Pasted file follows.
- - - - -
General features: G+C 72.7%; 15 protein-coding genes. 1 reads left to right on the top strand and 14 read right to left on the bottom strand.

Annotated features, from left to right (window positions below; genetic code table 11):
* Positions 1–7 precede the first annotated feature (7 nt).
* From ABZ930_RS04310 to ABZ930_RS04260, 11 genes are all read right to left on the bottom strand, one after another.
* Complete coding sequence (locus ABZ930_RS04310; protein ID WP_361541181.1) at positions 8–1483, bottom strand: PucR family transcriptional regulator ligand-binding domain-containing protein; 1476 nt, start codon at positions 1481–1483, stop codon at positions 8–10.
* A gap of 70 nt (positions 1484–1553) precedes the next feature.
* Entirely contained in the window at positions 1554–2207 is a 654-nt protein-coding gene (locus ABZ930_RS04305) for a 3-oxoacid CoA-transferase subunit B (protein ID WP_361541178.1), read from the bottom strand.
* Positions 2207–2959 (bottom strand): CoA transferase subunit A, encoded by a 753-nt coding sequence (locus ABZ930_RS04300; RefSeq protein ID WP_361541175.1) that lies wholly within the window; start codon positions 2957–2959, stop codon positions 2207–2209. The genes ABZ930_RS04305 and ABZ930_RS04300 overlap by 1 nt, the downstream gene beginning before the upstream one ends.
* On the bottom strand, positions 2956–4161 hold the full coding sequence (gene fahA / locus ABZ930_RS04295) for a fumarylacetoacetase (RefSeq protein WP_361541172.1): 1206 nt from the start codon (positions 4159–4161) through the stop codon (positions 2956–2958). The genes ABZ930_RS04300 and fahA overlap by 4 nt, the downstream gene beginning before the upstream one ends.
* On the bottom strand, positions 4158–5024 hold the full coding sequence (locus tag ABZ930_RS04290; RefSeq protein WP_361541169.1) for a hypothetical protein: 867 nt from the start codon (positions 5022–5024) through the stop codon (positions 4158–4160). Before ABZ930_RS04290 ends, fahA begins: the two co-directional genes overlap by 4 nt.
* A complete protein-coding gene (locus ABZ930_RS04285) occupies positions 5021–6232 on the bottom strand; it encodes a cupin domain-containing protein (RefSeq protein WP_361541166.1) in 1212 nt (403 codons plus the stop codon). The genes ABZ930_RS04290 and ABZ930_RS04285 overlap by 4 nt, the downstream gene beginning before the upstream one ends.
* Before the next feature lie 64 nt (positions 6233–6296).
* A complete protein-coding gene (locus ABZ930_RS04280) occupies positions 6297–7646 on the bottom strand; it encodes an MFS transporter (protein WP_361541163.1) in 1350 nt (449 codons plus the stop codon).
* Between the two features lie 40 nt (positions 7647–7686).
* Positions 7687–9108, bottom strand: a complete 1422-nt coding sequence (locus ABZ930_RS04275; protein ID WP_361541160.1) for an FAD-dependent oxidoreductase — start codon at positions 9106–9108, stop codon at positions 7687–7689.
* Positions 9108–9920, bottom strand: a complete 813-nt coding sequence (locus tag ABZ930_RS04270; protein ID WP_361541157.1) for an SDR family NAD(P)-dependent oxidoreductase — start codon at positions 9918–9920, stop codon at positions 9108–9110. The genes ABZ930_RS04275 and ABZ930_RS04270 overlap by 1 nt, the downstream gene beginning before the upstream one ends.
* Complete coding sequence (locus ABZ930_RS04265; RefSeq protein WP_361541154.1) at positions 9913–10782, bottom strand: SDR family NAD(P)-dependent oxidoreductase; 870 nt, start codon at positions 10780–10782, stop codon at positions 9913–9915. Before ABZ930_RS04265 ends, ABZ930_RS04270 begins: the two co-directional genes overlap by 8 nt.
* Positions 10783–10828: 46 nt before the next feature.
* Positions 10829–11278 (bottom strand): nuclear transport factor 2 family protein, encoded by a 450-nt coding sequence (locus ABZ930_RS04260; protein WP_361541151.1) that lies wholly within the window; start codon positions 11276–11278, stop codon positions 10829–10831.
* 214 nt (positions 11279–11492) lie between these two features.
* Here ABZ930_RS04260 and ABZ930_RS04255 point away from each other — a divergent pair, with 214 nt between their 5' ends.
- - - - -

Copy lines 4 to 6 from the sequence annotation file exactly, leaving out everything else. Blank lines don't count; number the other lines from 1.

* From ABZ930_RS04310 to ABZ930_RS04260, 11 genes are all read right to left on the bottom strand, one after another.
* Complete coding sequence (locus ABZ930_RS04310; protein ID WP_361541181.1) at positions 8–1483, bottom strand: PucR family transcriptional regulator ligand-binding domain-containing protein; 1476 nt, start codon at positions 1481–1483, stop codon at positions 8–10.
* A gap of 70 nt (positions 1484–1553) precedes the next feature.